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Thursday, Sept. 22, 2005 12:10 am

Stone's epic failure

Alexander was an aberration for controversial director

Watching the rare failure of a great director is disheartening, but, considering Oliver Stone’s track record, he can afford a dud such as Alexander. Stone has made many great films, but he will always have a special place in my heart for Natural Born Killers. Alexander stars Colin Farrell as the Macedonian general who conquered most of the civilized world of his time. That should have been the basis for a compelling adventure, but Stone was unable to transcend the clichéd conventions of ancient epics. The characters are too artificial in their manner and dialogue. Why must every conversation in many period films sound like a melodramatic speech? Stone’s experience with war films almost saves the film early on with a spectacular and realistically bloody battle against the much larger Persian Army. Another plus is Stone’s tasteful handling of Alexander’s bisexuality, which caused the film’s greatest controversy. Unfortunately, the positives can’t compensate for the plodding storytelling. Stone first came to prominence as a director with Platoon (1986), but it was actually his fourth feature film. His first features, Seizure (1974) and The Hand (1981), are above-average horror films that received little attention, but Stone successfully applied the elements of that genre to Platoon. Stone was the first Vietnam veteran to make a Vietnam War film, and he used his experience to create a classic of horrific realism. JFK (1991), Stone’s dramatization of the Kennedy assassination, later came under fire for its supposed lack of realism. Critics labeled Stone a conspiracy nut because of the multitude of theories presented, and that unfair moniker has plagued him ever since. No one really knows the facts, so who can rightly call Stone’s film inaccurate? He didn’t invent any of the theories presented, but, as usual, the messenger is the one who is blamed. JFK is one of the best political thrillers ever made. How does one top the controversy of JFK? The answer is Natural Born Killers (1994), one of the most bizarre movies ever released by a major studio. It is also my favorite film of the last 25 years. Stone reinvented himself as an artist by turning all the rules of cinema inside out. His fractured and fragmented visualization of the exploits of a pair of killers on spree will either mesmerize or repel you. Either way, it can’t be forgotten. Stone’s many detractors are probably fearful of his next project, an untitled film about 9/11. I can’t wait.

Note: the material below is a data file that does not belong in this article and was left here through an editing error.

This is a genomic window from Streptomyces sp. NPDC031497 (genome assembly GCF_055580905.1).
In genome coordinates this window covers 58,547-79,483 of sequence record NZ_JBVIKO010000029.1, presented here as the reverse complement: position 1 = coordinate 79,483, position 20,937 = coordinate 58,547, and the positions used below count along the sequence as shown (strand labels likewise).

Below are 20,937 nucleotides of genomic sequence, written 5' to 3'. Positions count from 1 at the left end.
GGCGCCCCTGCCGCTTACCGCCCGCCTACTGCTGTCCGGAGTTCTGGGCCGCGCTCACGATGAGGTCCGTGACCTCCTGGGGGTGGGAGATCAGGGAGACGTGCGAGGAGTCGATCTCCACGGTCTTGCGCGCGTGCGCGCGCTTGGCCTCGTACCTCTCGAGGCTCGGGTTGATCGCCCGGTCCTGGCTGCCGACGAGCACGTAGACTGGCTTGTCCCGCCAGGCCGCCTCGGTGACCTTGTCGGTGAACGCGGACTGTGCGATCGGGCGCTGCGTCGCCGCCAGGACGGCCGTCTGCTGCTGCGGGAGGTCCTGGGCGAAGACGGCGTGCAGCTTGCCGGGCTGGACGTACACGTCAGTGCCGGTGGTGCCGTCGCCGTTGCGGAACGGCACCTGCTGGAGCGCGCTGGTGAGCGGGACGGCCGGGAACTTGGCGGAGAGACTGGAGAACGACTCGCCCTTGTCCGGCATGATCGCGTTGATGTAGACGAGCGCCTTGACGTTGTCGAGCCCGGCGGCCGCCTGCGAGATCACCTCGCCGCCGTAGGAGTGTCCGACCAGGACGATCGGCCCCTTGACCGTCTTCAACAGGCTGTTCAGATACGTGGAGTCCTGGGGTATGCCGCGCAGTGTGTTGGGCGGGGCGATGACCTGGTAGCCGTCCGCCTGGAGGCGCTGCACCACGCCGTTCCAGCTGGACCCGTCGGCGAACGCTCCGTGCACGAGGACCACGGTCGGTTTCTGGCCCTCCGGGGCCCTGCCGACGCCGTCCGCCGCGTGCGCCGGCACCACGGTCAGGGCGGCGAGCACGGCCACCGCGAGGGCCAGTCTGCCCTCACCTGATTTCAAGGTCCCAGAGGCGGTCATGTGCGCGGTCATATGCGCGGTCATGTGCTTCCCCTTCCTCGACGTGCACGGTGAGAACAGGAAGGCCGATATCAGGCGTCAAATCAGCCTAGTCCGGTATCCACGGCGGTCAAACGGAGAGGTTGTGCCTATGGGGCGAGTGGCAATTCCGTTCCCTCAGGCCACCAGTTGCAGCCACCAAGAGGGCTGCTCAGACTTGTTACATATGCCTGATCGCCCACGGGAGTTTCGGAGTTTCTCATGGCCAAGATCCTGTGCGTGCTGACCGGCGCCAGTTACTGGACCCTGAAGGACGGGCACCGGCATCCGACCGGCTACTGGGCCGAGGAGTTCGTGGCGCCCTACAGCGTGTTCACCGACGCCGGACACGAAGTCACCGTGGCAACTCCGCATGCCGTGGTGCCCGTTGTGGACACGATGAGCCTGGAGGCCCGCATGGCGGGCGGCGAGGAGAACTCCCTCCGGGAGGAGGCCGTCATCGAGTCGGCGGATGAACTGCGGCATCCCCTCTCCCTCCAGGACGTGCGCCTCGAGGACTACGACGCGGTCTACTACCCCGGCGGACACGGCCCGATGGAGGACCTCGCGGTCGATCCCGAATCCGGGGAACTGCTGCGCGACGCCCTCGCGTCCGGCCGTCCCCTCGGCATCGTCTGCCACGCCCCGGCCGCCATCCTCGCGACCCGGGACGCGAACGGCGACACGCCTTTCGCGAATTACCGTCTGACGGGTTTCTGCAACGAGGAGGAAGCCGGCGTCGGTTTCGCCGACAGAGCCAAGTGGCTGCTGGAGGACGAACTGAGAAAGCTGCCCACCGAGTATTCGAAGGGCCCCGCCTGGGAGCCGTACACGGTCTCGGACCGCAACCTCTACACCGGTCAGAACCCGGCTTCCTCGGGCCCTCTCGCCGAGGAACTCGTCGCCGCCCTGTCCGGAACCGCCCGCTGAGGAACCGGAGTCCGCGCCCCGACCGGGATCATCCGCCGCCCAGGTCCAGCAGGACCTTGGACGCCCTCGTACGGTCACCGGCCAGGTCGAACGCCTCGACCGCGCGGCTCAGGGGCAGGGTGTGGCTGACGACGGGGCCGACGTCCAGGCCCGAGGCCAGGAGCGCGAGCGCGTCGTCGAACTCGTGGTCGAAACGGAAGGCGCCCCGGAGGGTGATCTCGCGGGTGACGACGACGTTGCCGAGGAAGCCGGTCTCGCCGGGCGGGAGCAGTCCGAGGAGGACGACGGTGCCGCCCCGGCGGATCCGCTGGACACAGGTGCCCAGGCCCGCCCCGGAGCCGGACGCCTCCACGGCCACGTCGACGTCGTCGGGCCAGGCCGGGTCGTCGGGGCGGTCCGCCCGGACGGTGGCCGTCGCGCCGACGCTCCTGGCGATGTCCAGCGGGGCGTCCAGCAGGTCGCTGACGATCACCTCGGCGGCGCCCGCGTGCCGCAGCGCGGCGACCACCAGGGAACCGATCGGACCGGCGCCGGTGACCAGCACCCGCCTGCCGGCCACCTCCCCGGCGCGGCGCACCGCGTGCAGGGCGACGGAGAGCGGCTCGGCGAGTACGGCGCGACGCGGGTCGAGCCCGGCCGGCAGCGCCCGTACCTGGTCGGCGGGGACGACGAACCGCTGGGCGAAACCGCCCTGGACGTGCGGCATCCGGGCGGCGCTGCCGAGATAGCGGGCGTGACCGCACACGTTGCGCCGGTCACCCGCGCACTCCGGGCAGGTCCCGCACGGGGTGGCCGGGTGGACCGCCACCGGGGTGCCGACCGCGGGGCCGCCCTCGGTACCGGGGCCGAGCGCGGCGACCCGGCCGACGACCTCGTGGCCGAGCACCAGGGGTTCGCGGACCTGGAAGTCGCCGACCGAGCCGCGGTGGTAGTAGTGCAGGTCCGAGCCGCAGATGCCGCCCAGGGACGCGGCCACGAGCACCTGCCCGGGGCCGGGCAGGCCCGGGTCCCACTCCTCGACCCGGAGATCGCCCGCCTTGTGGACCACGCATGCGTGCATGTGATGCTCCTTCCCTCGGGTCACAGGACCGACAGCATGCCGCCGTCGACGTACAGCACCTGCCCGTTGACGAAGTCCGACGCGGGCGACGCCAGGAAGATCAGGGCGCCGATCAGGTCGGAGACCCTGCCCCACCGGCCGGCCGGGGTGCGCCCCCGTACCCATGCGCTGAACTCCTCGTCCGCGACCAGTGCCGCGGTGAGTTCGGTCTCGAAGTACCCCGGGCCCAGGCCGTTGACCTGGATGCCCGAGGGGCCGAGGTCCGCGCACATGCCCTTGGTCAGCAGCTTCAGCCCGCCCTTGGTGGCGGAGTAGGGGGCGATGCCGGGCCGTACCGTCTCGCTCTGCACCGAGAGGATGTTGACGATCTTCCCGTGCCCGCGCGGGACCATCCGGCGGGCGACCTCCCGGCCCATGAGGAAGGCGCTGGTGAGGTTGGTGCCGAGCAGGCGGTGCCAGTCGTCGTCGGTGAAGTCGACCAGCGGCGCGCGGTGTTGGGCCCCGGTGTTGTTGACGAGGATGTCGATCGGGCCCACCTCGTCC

DVDs scheduled for release Tuesday (Sept. 27): Robots, Lords of Dogtown, and Modigliani.
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